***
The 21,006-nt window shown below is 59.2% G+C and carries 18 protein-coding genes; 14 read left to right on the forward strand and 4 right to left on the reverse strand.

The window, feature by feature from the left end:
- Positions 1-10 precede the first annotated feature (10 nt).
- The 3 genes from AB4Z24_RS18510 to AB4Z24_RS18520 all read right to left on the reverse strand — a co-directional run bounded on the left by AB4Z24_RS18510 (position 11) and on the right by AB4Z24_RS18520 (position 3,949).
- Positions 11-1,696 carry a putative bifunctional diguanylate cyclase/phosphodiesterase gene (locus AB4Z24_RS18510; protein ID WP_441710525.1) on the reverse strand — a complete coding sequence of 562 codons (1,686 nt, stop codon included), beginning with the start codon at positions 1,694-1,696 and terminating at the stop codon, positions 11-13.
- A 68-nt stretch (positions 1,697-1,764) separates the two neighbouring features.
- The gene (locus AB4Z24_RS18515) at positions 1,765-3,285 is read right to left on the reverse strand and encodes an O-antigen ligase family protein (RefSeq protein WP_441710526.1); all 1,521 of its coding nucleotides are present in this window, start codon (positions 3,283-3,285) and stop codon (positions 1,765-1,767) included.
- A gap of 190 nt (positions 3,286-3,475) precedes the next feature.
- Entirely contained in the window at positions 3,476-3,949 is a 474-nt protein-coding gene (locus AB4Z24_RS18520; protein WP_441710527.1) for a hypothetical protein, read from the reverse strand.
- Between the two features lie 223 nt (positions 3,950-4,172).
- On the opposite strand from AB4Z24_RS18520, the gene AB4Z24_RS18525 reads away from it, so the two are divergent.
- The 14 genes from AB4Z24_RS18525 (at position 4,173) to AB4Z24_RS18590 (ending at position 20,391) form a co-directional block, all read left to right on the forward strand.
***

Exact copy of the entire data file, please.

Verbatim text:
The 21,006-nt window shown below is 59.2% G+C and carries 18 protein-coding genes; 14 read left to right on the forward strand and 4 right to left on the reverse strand.

The window, feature by feature from the left end:
- Positions 1-10 precede the first annotated feature (10 nt).
- The 3 genes from AB4Z24_RS18510 to AB4Z24_RS18520 all read right to left on the reverse strand — a co-directional run bounded on the left by AB4Z24_RS18510 (position 11) and on the right by AB4Z24_RS18520 (position 3,949).
- Positions 11-1,696 carry a putative bifunctional diguanylate cyclase/phosphodiesterase gene (locus AB4Z24_RS18510; protein ID WP_441710525.1) on the reverse strand — a complete coding sequence of 562 codons (1,686 nt, stop codon included), beginning with the start codon at positions 1,694-1,696 and terminating at the stop codon, positions 11-13.
- A 68-nt stretch (positions 1,697-1,764) separates the two neighbouring features.
- The gene (locus AB4Z24_RS18515) at positions 1,765-3,285 is read right to left on the reverse strand and encodes an O-antigen ligase family protein (RefSeq protein WP_441710526.1); all 1,521 of its coding nucleotides are present in this window, start codon (positions 3,283-3,285) and stop codon (positions 1,765-1,767) included.
- A gap of 190 nt (positions 3,286-3,475) precedes the next feature.
- Entirely contained in the window at positions 3,476-3,949 is a 474-nt protein-coding gene (locus AB4Z24_RS18520; protein WP_441710527.1) for a hypothetical protein, read from the reverse strand.
- Between the two features lie 223 nt (positions 3,950-4,172).
- On the opposite strand from AB4Z24_RS18520, the gene AB4Z24_RS18525 reads away from it, so the two are divergent.
- The 14 genes from AB4Z24_RS18525 (at position 4,173) to AB4Z24_RS18590 (ending at position 20,391) form a co-directional block, all read left to right on the forward strand.